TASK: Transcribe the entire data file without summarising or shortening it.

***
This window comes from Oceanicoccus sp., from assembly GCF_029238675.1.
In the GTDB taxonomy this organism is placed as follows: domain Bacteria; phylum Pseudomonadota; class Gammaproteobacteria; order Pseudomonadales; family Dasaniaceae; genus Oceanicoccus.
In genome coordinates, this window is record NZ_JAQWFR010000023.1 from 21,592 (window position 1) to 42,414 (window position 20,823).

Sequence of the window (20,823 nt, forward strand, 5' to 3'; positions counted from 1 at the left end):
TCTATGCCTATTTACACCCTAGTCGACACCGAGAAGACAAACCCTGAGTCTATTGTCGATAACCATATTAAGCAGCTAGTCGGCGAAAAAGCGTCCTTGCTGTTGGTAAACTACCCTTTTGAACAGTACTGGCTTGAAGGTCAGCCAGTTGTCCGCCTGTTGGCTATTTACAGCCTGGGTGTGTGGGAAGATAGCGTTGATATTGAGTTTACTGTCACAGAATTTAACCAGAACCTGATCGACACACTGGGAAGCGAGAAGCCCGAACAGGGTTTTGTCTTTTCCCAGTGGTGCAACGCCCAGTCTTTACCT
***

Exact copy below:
This window comes from Oceanicoccus sp., from assembly GCF_029238675.1.
In the GTDB taxonomy this organism is placed as follows: domain Bacteria; phylum Pseudomonadota; class Gammaproteobacteria; order Pseudomonadales; family Dasaniaceae; genus Oceanicoccus.
In genome coordinates, this window is record NZ_JAQWFR010000023.1 from 21,592 (window position 1) to 42,414 (window position 20,823).

Sequence of the window (20,823 nt, forward strand, 5' to 3'; positions counted from 1 at the left end):
TCTATGCCTATTTACACCCTAGTCGACACCGAGAAGACAAACCCTGAGTCTATTGTCGATAACCATATTAAGCAGCTAGTCGGCGAAAAAGCGTCCTTGCTGTTGGTAAACTACCCTTTTGAACAGTACTGGCTTGAAGGTCAGCCAGTTGTCCGCCTGTTGGCTATTTACAGCCTGGGTGTGTGGGAAGATAGCGTTGATATTGAGTTTACTGTCACAGAATTTAACCAGAACCTGATCGACACACTGGGAAGCGAGAAGCCCGAACAGGGTTTTGTCTTTTCCCAGTGGTGCAACGCCCAGTCTTTACCT